Creativity through disability
A chance reunion of two artist-researchers at the Theatre Academy has led to a groundbreaking joint project during this year’s Research Pavilion.
Becoming Disabled by doctoral students Liisa Jaakonaho and Kristina Junttila challenges Research Pavilion visitors to see disability in a new light – as a concept to be explored creatively rather than as a biological ‘fact’.
The workshop and installation are part of a Research Pavilion in Venice.
“We offer an opportunity for participants to reflect on their own – potential – disability through simple, accessible exercises that leave traces in the space,” the artists say. “We want to explore how disability might suggest different affective and relational experiences in relation to oneself, others and the environment.”
The workshop, on June 30 and July 1, will produce an installation.
“The actions that we facilitate will create marks that can be viewed by the audience during and after the workshop,” explains Jaakonaho. “These traces will include ways of documenting the workshop and leaving these documents in the space.”
Images are taken in early 2017 at a day centre run by the Rinnekoti Foundation in Helsinki, where Jaakonaho works with differently abled people. These documentary photos are part of Jaakonaho’s doctoral research entitled Fluctuation, Cross-Fertilisation and Friction: From artistic/pedagogic/ therapeutic encounters to rhizomes of ethical questions (and back).
ARTS AND PEDAGOGY
Their project’s theme dovetails with that of the entire Pavilion, Utopia of Access.
“We’re quite excited, because we feel that this collaboration is taking us both in a new direction,” says Junttila.
“We’re both involved with arts pedagogy, in different ways. Liisa is currently focusing on her research as a dance pedagogue with differently-abled people, but she also has a background in performance and live art. I’m a performance artist and a researcher in exercises and participation in performance art pedagogy. So our project for the Research Pavilion came from this combination of our interests.”
INCLUSION IN THE ART WORLD
The Research Pavilion’s theme, Utopia of Access, ties in directly to Junttila’s and Jaakonaho’s work in recent years – and their hope for a more inclusive future.
“We want to explore how disabilities, potential or otherwise, influence people’s access to the world of art and research. This relates to political questions of inclusion and social justice, as well as authorship and agency in art-making. The art world is still, in many ways, quite exclusive, giving access to certain kind of artists and certain roles of participation,” observes Junttila.
“Our utopia is to broaden the various ways of experiencing and making art to include people’s disabilities, so that they’re not seen as weaknesses but as opportunities and potentials.”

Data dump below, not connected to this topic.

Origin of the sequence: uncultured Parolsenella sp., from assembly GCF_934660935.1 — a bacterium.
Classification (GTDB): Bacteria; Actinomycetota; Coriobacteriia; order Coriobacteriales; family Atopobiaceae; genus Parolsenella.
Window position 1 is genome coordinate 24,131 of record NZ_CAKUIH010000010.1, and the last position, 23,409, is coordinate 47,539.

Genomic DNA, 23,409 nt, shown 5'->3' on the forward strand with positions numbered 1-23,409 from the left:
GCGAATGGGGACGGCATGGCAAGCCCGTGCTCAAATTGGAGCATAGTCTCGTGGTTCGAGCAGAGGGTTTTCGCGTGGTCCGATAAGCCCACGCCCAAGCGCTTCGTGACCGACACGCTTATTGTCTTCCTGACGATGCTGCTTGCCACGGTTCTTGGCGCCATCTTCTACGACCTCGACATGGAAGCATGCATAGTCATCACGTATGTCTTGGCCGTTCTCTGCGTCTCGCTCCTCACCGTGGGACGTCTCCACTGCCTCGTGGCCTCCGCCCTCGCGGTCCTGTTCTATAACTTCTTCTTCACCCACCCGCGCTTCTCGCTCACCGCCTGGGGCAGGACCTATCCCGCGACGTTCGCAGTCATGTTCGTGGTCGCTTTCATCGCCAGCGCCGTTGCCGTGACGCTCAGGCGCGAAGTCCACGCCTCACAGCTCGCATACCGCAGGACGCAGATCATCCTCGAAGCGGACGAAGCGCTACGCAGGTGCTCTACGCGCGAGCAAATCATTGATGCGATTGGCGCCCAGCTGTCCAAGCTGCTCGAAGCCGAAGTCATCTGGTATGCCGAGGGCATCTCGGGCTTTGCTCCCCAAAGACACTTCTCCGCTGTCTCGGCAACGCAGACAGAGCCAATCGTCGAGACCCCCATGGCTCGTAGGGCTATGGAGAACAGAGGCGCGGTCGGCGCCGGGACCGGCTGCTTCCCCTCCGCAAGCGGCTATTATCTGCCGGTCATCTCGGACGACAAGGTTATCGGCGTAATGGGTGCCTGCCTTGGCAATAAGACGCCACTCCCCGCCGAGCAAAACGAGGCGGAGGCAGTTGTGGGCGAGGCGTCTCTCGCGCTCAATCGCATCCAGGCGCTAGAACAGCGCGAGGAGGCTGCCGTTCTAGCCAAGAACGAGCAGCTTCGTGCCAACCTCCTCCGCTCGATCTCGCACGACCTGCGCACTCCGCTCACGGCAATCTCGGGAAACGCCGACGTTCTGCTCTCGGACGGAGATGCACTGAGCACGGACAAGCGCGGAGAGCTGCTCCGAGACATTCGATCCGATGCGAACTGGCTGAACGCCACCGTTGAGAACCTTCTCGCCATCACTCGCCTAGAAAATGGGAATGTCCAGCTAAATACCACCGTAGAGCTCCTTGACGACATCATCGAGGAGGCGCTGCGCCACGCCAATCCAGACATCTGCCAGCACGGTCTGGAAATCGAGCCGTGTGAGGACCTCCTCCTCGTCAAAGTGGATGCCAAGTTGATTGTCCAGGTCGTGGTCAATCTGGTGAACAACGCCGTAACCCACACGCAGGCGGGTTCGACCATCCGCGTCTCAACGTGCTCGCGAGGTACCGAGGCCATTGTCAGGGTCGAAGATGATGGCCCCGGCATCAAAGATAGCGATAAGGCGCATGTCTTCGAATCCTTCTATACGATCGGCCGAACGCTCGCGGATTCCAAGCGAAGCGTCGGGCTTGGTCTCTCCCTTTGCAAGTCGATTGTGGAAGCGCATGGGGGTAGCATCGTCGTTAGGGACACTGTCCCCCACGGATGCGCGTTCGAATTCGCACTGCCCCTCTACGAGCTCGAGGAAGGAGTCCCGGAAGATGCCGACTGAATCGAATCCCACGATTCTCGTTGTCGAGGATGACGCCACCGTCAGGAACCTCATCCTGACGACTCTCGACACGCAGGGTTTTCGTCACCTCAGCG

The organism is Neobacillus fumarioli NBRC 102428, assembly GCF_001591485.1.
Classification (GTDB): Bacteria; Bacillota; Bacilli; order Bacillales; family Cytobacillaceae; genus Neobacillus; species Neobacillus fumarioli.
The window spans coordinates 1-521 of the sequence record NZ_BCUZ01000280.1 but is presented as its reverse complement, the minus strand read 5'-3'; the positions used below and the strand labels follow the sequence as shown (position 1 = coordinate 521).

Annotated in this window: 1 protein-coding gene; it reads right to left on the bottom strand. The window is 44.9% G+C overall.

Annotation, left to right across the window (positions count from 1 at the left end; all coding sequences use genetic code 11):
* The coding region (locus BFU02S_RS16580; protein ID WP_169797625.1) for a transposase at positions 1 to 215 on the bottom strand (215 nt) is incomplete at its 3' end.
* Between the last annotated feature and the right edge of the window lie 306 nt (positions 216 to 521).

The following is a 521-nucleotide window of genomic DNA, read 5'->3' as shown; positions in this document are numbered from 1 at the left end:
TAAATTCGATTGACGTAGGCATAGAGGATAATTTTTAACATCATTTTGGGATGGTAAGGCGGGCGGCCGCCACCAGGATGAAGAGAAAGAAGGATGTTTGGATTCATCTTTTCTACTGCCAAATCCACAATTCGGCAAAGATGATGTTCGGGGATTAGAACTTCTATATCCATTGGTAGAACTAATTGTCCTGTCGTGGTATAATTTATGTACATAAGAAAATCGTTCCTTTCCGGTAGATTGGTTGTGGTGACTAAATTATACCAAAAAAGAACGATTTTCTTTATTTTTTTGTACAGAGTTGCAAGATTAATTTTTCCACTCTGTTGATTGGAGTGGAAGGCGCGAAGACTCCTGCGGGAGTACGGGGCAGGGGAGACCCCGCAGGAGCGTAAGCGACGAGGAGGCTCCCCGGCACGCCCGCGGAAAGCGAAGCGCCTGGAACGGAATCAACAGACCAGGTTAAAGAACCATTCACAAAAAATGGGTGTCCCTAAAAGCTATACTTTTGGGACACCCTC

The two studied together at the Theatre Academy Helsinki in 2010–11. They met during an arts pedagogy course, where Junttila focused on theatre pedagogy and Jaakonaho on dance pedagogy.
Last autumn, they re-connected at the Uniarts Helsinki, where Jaakonaho is working on her doctorate and Junttila was a visiting research fellow as part of doctoral studies at the Arts Academy of Tromsø, Norway.
“We were working in the same room, and started chatting about our interests over lunch,” recalls Junttila. “Liisa has worked in various roles in the arts, social care, education, and mental health settings. She likes to collaborate with different people and cross boundaries between fields and disciplines.”
Some 15 years ago, Junttila led a theatre group with differently abled people and ever since then has been fascinated by the possibilities suggested by that work. More recently, she has worked as a performance artist and teacher constructing events, performances and teaching with different modes of participation, as well as collaborating extensively.
These experiences and interests naturally led to the focus of their shared Venice project, says Jaakonaho.
“We’re interested in how the themes of disability and access might offer us different perspectives in relation our research interests – including in a practical sense, in relation to the performative exercises and encounters that take place in the workshop,” she says.
In photo (from left): Kristiina Junttila & Liisa Jaakonaho
This article has originally been published in the May issue of Uniarts Helsinki's IssueX magazine, this time a special edition dedicated to the Research Pavilion.